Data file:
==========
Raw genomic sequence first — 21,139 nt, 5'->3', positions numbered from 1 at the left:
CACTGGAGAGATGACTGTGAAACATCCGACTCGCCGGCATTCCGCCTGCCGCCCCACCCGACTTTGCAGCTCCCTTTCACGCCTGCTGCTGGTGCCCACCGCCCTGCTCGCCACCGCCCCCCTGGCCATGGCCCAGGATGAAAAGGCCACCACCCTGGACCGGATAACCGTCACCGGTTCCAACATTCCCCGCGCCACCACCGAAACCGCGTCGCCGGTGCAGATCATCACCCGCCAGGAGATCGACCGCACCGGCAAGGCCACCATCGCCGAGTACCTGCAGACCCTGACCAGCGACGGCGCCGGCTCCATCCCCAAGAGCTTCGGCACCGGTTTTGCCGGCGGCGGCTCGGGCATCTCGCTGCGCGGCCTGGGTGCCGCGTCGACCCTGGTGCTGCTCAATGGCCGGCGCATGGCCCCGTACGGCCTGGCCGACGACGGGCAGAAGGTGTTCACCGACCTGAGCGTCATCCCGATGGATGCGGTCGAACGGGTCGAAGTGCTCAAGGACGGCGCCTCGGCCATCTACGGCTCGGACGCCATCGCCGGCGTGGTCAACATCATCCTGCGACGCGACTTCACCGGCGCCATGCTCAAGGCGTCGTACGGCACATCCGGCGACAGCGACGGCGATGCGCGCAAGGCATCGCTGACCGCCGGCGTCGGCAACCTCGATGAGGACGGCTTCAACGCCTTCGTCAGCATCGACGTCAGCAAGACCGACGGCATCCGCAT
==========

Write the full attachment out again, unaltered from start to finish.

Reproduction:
Raw genomic sequence first — 21,139 nt, 5'->3', positions numbered from 1 at the left:
CACTGGAGAGATGACTGTGAAACATCCGACTCGCCGGCATTCCGCCTGCCGCCCCACCCGACTTTGCAGCTCCCTTTCACGCCTGCTGCTGGTGCCCACCGCCCTGCTCGCCACCGCCCCCCTGGCCATGGCCCAGGATGAAAAGGCCACCACCCTGGACCGGATAACCGTCACCGGTTCCAACATTCCCCGCGCCACCACCGAAACCGCGTCGCCGGTGCAGATCATCACCCGCCAGGAGATCGACCGCACCGGCAAGGCCACCATCGCCGAGTACCTGCAGACCCTGACCAGCGACGGCGCCGGCTCCATCCCCAAGAGCTTCGGCACCGGTTTTGCCGGCGGCGGCTCGGGCATCTCGCTGCGCGGCCTGGGTGCCGCGTCGACCCTGGTGCTGCTCAATGGCCGGCGCATGGCCCCGTACGGCCTGGCCGACGACGGGCAGAAGGTGTTCACCGACCTGAGCGTCATCCCGATGGATGCGGTCGAACGGGTCGAAGTGCTCAAGGACGGCGCCTCGGCCATCTACGGCTCGGACGCCATCGCCGGCGTGGTCAACATCATCCTGCGACGCGACTTCACCGGCGCCATGCTCAAGGCGTCGTACGGCACATCCGGCGACAGCGACGGCGATGCGCGCAAGGCATCGCTGACCGCCGGCGTCGGCAACCTCGATGAGGACGGCTTCAACGCCTTCGTCAGCATCGACGTCAGCAAGACCGACGGCATCCGCAT